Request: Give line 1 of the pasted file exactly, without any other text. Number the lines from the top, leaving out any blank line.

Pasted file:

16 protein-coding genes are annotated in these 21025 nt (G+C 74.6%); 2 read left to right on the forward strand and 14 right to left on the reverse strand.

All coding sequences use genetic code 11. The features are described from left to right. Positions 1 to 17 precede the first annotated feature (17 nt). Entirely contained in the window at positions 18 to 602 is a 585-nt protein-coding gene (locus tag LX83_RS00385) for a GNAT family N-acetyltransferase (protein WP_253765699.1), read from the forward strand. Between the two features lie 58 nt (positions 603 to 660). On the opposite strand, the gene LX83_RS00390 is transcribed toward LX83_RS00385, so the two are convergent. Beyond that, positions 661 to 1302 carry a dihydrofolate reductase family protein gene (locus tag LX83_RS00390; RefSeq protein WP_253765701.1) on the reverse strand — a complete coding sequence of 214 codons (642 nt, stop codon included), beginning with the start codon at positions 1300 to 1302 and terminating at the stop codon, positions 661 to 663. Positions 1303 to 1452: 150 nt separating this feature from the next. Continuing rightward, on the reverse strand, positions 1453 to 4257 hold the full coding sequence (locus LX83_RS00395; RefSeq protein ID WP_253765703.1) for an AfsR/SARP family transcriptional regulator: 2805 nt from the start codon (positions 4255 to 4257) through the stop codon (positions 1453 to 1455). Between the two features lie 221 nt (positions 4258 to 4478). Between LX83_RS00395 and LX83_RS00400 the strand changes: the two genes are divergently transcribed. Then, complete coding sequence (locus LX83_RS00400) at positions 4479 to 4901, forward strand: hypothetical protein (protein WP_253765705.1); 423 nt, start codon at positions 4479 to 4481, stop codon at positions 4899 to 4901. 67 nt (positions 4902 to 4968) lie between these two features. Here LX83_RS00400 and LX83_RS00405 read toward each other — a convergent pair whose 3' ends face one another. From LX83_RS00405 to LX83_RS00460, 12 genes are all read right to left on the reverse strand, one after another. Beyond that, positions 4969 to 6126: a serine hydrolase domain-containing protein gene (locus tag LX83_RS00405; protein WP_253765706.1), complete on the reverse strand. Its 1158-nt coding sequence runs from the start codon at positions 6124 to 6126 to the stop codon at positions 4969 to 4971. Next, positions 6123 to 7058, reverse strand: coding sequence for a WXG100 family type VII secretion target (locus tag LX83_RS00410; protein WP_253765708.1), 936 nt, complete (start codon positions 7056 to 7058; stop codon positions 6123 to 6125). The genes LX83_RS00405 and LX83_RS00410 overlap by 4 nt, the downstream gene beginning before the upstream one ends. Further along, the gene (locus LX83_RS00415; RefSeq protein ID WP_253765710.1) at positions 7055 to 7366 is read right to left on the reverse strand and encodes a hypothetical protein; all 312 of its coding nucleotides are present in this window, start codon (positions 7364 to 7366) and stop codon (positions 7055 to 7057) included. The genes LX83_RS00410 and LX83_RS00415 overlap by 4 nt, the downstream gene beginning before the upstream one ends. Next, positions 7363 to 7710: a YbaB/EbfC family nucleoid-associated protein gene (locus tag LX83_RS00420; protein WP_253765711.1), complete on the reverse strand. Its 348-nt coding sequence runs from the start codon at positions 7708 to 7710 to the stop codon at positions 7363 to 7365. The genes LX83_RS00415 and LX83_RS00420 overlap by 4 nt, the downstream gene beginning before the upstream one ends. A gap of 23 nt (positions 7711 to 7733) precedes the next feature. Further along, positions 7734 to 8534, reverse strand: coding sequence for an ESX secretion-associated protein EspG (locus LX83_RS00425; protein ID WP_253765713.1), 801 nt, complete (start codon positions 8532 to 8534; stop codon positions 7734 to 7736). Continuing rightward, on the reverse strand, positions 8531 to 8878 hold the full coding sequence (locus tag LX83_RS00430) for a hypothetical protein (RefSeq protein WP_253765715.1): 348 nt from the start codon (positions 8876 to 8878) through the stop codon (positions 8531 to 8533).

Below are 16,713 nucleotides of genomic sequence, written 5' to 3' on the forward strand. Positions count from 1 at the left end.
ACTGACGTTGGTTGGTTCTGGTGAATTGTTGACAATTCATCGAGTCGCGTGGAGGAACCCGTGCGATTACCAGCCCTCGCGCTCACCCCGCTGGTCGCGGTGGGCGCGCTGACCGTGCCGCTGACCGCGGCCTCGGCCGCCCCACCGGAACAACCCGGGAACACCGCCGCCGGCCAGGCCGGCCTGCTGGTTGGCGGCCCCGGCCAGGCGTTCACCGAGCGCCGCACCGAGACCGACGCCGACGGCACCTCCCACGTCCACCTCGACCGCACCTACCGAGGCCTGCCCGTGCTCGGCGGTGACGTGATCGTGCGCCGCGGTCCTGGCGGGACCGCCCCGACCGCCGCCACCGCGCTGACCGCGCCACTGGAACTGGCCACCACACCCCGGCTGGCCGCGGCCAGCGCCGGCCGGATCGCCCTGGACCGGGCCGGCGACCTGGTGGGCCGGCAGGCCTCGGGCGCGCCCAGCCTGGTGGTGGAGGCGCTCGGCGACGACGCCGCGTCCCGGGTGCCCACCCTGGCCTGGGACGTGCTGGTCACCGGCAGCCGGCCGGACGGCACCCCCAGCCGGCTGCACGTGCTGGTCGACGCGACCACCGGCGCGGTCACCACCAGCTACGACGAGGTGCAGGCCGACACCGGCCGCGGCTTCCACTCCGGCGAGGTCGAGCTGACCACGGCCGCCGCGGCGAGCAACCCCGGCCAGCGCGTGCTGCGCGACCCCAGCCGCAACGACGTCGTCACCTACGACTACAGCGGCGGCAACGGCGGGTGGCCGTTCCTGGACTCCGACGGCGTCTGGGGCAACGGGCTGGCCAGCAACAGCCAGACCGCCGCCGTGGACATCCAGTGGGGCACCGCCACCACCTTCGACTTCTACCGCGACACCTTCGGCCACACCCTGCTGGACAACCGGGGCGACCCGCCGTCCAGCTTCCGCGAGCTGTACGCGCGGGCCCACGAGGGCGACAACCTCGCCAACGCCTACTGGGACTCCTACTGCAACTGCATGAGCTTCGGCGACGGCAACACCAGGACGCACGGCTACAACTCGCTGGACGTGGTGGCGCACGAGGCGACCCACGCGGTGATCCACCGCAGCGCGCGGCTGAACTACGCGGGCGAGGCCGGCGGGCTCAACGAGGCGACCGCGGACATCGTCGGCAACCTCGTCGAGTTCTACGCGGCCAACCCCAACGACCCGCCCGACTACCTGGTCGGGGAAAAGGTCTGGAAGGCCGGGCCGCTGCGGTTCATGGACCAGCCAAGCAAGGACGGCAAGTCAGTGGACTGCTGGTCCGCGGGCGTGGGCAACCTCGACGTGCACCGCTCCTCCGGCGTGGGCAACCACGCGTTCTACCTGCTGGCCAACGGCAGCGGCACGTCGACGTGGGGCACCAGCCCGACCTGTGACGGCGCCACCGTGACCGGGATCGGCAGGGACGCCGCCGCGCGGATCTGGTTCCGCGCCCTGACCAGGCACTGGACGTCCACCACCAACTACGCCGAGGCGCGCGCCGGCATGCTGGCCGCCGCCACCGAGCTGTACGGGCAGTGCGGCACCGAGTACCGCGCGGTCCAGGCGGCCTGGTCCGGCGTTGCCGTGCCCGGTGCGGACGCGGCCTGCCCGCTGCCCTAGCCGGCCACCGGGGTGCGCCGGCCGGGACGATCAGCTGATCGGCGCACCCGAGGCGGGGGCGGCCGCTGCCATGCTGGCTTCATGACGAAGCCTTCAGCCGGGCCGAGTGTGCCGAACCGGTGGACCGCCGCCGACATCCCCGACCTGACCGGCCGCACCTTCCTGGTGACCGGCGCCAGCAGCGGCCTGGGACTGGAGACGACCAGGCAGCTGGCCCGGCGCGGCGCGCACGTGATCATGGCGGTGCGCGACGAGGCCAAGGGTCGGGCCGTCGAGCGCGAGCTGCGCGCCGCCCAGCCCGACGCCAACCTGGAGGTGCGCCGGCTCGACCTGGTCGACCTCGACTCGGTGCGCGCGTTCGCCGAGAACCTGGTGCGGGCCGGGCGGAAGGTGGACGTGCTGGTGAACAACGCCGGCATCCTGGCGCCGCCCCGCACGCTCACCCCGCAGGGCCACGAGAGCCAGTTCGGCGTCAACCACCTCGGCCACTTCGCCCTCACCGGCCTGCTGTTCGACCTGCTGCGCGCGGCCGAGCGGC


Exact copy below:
16 protein-coding genes are annotated in these 21025 nt (G+C 74.6%); 2 read left to right on the forward strand and 14 right to left on the reverse strand.